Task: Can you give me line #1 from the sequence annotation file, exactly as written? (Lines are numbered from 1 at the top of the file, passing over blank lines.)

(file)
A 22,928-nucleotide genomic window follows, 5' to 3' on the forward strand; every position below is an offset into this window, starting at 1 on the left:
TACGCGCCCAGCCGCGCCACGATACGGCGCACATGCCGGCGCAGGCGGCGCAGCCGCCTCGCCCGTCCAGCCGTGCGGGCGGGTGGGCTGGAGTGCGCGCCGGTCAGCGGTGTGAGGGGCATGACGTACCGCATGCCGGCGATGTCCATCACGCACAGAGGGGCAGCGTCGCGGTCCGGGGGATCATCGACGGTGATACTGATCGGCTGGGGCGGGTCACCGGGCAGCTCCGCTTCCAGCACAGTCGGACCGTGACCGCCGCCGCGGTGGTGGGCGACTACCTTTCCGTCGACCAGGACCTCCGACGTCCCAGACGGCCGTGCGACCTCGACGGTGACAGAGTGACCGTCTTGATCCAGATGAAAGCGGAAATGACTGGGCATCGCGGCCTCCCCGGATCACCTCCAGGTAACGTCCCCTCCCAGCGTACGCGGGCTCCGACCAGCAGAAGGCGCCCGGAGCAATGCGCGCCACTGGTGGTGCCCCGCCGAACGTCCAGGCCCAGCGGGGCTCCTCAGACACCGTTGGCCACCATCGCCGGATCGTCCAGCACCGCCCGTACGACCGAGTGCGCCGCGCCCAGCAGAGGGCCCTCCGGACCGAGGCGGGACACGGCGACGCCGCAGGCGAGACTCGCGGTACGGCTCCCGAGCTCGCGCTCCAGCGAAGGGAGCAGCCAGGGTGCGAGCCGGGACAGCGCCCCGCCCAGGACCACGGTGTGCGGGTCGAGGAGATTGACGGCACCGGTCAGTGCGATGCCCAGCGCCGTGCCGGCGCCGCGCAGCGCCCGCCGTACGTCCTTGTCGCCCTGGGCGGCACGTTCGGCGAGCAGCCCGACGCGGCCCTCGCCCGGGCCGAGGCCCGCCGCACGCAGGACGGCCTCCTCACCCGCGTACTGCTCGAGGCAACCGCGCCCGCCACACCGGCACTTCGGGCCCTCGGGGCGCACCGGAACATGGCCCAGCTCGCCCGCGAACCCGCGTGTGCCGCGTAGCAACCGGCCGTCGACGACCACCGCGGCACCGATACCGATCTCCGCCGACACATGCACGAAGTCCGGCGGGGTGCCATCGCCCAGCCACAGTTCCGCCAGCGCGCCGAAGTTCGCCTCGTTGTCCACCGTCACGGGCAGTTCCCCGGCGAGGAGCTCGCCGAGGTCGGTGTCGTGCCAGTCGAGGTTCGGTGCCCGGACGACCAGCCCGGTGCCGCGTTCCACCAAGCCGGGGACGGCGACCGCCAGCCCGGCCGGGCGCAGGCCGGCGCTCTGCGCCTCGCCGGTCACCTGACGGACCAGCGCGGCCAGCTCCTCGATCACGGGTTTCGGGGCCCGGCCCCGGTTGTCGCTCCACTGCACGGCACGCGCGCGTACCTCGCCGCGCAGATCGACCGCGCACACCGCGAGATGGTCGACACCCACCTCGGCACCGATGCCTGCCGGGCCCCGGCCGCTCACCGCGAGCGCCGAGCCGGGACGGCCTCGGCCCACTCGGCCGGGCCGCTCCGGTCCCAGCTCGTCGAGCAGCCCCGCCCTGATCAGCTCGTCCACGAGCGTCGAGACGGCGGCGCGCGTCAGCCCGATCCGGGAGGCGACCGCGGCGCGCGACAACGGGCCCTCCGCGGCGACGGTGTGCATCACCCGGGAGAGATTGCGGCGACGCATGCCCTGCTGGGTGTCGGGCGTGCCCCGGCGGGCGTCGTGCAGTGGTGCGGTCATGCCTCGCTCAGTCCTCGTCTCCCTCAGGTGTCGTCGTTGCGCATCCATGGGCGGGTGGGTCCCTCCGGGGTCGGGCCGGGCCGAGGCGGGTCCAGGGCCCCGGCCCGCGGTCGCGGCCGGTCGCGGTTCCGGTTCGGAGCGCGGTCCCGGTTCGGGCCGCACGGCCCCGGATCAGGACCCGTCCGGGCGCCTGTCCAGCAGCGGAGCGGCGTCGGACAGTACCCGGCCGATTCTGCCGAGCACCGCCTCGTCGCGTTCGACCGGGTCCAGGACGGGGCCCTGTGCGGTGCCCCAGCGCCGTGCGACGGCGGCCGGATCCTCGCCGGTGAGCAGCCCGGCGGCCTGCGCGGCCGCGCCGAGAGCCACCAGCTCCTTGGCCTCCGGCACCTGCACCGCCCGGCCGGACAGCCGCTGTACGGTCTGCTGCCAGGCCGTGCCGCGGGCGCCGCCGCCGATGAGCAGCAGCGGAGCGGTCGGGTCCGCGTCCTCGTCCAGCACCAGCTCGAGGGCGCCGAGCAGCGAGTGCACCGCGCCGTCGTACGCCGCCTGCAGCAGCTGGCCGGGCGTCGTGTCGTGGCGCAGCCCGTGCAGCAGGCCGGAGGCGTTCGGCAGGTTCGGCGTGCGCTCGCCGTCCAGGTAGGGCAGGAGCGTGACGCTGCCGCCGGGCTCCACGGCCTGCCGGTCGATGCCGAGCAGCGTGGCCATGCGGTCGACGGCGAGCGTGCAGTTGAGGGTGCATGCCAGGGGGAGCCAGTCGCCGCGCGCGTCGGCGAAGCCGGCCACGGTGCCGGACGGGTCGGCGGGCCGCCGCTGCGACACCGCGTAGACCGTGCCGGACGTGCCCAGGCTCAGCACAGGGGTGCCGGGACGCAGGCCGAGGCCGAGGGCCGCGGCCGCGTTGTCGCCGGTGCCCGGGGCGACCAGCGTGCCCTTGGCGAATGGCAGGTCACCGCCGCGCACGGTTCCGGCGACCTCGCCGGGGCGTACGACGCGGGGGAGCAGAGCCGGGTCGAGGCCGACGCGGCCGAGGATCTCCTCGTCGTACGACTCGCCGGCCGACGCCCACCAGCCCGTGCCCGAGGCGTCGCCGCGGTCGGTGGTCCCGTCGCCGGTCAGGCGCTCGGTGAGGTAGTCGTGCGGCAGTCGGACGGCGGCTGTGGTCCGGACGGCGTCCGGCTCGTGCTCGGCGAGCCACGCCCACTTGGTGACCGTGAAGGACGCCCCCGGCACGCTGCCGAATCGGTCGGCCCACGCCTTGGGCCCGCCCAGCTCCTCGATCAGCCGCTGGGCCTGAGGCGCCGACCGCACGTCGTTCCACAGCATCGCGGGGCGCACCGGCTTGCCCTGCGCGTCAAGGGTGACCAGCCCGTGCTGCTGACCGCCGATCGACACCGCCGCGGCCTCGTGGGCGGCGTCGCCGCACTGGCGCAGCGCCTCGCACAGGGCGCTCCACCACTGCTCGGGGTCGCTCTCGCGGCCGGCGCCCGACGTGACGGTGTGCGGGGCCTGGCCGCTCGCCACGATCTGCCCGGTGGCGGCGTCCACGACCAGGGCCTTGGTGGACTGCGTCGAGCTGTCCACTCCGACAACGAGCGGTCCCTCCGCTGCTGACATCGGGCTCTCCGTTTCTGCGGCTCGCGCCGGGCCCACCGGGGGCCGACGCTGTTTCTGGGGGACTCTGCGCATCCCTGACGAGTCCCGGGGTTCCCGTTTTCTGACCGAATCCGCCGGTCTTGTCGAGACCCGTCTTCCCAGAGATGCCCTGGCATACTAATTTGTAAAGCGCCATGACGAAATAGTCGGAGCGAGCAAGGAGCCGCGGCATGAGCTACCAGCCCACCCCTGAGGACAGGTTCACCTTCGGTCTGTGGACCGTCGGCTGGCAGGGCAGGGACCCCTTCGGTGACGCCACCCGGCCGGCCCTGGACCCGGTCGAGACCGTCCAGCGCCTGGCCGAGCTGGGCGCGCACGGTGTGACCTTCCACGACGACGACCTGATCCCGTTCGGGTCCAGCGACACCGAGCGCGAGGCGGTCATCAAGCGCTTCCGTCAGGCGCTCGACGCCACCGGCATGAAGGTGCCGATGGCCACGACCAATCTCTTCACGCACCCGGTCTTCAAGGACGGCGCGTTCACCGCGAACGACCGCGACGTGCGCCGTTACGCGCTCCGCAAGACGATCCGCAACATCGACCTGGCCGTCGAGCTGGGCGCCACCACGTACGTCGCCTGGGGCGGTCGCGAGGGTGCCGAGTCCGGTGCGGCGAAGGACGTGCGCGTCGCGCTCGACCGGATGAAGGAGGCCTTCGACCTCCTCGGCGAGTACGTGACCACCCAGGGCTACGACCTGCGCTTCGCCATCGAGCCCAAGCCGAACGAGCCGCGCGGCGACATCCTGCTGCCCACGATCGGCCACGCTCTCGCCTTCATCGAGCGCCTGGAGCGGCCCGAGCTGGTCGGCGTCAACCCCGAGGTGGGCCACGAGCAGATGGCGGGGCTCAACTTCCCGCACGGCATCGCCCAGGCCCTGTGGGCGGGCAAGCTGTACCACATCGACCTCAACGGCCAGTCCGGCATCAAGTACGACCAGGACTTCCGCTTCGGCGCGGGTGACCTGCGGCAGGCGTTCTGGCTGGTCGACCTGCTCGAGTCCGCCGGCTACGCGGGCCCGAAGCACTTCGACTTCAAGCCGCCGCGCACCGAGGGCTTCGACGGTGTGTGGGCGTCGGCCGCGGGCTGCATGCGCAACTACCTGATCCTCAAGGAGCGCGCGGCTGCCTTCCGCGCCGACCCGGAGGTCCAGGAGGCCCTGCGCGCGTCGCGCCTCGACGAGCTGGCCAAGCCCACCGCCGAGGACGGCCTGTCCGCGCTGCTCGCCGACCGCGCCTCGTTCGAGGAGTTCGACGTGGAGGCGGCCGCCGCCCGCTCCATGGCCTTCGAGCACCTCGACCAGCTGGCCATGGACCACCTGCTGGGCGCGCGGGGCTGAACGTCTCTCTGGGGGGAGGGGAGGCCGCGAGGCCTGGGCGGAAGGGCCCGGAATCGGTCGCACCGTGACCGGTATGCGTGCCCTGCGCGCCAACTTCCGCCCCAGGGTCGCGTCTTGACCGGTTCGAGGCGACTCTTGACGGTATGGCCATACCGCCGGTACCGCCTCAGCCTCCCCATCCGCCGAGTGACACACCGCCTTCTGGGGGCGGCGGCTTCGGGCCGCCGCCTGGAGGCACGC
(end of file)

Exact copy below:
A 22,928-nucleotide genomic window follows, 5' to 3' on the forward strand; every position below is an offset into this window, starting at 1 on the left: